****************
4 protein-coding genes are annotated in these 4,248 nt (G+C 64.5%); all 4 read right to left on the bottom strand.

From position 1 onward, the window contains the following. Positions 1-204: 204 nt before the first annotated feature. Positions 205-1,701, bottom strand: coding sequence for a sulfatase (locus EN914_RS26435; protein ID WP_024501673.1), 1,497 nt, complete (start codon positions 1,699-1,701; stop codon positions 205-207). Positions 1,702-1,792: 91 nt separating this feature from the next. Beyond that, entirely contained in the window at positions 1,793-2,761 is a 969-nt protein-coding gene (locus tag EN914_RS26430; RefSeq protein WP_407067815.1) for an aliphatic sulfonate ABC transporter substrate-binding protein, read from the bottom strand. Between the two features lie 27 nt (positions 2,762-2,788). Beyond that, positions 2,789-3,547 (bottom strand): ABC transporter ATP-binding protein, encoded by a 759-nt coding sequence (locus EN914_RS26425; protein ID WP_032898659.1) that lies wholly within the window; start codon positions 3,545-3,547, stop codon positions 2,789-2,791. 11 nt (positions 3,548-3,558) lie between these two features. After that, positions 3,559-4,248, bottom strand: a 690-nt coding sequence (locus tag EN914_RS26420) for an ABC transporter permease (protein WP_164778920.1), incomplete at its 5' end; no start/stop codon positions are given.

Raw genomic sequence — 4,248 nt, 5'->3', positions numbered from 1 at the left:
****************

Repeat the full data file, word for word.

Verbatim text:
4 protein-coding genes are annotated in these 4,248 nt (G+C 64.5%); all 4 read right to left on the bottom strand.

From position 1 onward, the window contains the following. Positions 1-204: 204 nt before the first annotated feature. Positions 205-1,701, bottom strand: coding sequence for a sulfatase (locus EN914_RS26435; protein ID WP_024501673.1), 1,497 nt, complete (start codon positions 1,699-1,701; stop codon positions 205-207). Positions 1,702-1,792: 91 nt separating this feature from the next. Beyond that, entirely contained in the window at positions 1,793-2,761 is a 969-nt protein-coding gene (locus tag EN914_RS26430; RefSeq protein WP_407067815.1) for an aliphatic sulfonate ABC transporter substrate-binding protein, read from the bottom strand. Between the two features lie 27 nt (positions 2,762-2,788). Beyond that, positions 2,789-3,547 (bottom strand): ABC transporter ATP-binding protein, encoded by a 759-nt coding sequence (locus EN914_RS26425; protein ID WP_032898659.1) that lies wholly within the window; start codon positions 3,545-3,547, stop codon positions 2,789-2,791. 11 nt (positions 3,548-3,558) lie between these two features. After that, positions 3,559-4,248, bottom strand: a 690-nt coding sequence (locus tag EN914_RS26420) for an ABC transporter permease (protein WP_164778920.1), incomplete at its 5' end; no start/stop codon positions are given.

Raw genomic sequence — 4,248 nt, 5'->3', positions numbered from 1 at the left: